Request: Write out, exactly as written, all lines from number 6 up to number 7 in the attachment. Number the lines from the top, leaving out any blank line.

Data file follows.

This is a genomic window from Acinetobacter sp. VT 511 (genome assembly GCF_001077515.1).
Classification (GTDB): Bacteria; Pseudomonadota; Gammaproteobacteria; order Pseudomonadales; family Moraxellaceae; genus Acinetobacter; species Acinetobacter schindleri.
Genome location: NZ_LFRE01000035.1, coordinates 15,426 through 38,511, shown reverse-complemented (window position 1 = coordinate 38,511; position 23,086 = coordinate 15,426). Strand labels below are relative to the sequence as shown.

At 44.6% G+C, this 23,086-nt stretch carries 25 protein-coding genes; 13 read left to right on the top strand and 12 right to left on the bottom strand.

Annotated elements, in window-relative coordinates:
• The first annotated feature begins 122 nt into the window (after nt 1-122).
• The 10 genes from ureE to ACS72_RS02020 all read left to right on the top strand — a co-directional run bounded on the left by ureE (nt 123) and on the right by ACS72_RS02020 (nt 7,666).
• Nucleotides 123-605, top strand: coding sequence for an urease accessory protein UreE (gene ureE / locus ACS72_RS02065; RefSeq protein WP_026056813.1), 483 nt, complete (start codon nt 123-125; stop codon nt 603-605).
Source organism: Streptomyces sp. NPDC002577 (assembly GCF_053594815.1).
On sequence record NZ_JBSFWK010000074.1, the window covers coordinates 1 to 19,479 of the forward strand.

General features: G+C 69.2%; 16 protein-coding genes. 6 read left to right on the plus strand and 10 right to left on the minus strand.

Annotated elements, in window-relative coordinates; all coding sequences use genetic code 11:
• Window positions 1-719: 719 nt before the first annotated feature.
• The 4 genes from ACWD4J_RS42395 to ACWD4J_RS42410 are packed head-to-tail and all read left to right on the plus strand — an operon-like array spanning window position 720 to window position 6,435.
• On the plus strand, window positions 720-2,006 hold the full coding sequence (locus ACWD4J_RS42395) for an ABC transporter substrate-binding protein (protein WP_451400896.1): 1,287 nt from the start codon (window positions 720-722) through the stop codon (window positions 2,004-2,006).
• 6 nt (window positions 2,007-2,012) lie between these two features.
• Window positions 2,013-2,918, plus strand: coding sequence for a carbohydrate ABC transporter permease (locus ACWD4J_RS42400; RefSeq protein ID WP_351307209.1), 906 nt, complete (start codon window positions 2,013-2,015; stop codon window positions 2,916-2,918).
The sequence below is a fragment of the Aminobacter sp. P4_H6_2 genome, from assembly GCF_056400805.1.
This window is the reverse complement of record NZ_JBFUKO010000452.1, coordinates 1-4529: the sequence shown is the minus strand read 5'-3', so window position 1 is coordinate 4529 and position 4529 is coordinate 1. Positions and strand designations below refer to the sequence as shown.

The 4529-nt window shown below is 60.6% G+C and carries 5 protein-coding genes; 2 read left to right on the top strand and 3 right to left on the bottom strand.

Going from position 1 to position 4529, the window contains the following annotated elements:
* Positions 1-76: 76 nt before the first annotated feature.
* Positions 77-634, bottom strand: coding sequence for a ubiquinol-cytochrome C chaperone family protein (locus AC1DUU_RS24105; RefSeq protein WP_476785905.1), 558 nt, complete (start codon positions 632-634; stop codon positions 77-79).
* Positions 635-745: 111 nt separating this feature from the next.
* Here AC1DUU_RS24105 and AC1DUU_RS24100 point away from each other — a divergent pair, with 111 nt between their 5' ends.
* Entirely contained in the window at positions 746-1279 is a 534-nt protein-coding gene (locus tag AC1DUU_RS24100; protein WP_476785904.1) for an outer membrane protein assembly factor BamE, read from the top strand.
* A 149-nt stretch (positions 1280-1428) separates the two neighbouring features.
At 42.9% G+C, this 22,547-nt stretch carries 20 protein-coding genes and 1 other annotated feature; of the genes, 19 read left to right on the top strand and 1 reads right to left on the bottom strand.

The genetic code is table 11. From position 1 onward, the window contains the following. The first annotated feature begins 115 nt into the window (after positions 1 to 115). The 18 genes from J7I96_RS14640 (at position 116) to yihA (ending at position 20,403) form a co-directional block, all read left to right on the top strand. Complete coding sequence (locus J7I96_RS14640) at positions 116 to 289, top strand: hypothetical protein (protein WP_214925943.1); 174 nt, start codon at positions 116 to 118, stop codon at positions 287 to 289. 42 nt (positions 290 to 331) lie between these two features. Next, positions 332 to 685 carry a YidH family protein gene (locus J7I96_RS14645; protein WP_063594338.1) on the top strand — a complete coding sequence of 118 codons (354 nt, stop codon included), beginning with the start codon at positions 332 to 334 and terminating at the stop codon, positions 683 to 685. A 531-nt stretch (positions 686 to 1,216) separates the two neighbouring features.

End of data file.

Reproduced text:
• The first annotated feature begins 122 nt into the window (after nt 1-122).
• The 10 genes from ureE to ACS72_RS02020 all read left to right on the top strand — a co-directional run bounded on the left by ureE (nt 123) and on the right by ACS72_RS02020 (nt 7,666).